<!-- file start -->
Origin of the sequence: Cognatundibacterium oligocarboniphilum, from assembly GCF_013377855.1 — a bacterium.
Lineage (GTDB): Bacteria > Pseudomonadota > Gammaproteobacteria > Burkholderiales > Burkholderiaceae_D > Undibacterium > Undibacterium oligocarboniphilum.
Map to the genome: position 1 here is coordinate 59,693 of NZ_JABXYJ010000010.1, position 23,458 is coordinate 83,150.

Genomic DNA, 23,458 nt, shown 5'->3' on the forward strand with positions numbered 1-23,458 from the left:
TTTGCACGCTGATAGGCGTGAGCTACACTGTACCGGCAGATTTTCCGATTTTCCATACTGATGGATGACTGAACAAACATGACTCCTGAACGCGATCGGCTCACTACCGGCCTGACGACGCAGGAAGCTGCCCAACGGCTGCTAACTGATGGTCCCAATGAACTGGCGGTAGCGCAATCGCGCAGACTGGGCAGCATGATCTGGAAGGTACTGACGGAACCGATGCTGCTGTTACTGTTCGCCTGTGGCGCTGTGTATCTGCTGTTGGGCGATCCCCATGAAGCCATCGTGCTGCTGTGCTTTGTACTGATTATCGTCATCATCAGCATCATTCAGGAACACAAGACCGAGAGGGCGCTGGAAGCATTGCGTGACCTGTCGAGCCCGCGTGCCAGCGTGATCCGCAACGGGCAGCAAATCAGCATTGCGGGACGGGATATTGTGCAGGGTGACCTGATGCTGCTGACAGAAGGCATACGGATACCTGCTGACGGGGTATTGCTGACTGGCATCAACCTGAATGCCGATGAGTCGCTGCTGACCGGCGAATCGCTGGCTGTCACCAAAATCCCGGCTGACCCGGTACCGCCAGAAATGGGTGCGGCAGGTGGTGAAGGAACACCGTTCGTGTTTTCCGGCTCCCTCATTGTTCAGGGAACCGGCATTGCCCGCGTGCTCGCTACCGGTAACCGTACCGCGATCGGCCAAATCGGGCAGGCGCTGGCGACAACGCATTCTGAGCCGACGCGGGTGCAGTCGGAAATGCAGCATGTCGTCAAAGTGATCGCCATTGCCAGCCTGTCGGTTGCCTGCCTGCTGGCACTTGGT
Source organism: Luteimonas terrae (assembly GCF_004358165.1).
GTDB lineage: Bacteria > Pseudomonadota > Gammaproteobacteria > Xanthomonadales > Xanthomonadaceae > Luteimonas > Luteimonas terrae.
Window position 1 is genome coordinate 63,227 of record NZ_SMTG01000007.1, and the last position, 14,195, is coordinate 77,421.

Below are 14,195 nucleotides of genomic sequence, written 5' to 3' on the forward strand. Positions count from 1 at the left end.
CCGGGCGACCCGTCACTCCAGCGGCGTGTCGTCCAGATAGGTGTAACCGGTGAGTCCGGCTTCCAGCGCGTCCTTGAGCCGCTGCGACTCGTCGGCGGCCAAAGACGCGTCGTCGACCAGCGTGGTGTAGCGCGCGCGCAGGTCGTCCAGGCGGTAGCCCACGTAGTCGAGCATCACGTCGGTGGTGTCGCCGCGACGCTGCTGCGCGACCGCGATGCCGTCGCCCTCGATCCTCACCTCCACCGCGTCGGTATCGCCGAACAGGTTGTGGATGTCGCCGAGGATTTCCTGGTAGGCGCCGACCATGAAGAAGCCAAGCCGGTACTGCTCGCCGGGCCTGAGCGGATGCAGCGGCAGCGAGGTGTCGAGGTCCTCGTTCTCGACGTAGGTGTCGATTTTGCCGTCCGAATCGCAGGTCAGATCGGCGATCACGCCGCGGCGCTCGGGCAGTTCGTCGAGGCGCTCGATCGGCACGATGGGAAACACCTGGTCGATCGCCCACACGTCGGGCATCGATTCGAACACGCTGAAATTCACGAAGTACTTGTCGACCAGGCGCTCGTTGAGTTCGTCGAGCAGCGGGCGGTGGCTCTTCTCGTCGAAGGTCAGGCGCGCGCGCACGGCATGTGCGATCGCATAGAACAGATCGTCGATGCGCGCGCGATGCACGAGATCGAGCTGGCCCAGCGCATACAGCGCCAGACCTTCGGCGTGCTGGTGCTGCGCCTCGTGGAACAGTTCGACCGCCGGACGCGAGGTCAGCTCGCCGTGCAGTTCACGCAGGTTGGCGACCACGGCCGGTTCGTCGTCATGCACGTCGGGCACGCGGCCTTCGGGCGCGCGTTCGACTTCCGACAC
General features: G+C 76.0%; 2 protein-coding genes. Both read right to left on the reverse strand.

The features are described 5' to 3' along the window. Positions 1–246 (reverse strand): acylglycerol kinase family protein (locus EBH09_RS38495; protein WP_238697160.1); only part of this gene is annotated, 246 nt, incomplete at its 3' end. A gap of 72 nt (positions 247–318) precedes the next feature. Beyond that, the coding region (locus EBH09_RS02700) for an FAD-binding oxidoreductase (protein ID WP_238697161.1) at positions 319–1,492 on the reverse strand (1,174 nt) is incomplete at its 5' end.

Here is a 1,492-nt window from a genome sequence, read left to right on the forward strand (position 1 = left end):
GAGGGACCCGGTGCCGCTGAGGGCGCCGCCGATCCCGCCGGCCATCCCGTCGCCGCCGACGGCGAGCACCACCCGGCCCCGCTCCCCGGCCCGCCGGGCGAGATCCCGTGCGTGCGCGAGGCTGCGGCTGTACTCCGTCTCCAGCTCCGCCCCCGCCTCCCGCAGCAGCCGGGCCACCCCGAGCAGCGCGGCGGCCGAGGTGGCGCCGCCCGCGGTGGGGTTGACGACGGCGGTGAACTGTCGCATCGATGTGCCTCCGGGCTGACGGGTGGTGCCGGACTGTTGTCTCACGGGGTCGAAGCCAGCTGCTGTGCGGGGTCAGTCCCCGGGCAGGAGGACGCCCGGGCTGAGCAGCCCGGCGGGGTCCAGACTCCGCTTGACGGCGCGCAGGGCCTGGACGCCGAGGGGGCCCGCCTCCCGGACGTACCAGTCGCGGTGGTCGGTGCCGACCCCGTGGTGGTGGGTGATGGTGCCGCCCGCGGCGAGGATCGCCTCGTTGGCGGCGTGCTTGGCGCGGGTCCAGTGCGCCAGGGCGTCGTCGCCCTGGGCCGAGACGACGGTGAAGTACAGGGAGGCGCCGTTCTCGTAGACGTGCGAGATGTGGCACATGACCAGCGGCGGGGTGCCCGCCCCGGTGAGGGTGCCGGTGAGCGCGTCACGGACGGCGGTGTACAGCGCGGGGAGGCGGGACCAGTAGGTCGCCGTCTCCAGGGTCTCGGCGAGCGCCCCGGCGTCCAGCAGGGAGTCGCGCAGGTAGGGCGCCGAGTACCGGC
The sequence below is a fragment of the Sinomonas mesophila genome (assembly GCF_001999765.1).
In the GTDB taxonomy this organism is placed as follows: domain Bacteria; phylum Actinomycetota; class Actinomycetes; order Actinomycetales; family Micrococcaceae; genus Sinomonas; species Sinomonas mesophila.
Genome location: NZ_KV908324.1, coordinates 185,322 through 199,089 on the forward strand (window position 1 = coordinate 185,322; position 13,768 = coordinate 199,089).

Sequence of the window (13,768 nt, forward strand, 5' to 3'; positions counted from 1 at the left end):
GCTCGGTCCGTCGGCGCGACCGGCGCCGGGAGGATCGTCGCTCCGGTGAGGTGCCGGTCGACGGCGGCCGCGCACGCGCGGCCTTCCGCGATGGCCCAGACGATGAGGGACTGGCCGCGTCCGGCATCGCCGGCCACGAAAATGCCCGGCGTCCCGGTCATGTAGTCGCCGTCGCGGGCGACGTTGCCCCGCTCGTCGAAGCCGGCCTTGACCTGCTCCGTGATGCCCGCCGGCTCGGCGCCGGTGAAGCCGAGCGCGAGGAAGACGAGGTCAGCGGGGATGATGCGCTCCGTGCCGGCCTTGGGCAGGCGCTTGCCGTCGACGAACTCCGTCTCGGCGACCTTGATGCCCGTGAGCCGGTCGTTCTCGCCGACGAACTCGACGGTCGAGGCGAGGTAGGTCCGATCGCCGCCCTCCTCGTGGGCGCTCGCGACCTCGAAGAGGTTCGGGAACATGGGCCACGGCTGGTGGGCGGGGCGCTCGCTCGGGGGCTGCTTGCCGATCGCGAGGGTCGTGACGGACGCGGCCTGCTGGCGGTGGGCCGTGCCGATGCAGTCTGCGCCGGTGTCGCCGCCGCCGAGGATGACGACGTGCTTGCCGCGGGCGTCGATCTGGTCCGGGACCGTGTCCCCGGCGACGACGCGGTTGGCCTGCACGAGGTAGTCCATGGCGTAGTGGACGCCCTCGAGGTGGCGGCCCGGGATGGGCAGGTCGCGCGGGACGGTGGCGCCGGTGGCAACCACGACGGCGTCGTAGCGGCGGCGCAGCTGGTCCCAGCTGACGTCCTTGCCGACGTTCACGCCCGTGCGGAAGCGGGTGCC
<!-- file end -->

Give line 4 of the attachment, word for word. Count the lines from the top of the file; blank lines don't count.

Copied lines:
Genomic DNA, 23,458 nt, shown 5'->3' on the forward strand with positions numbered 1-23,458 from the left: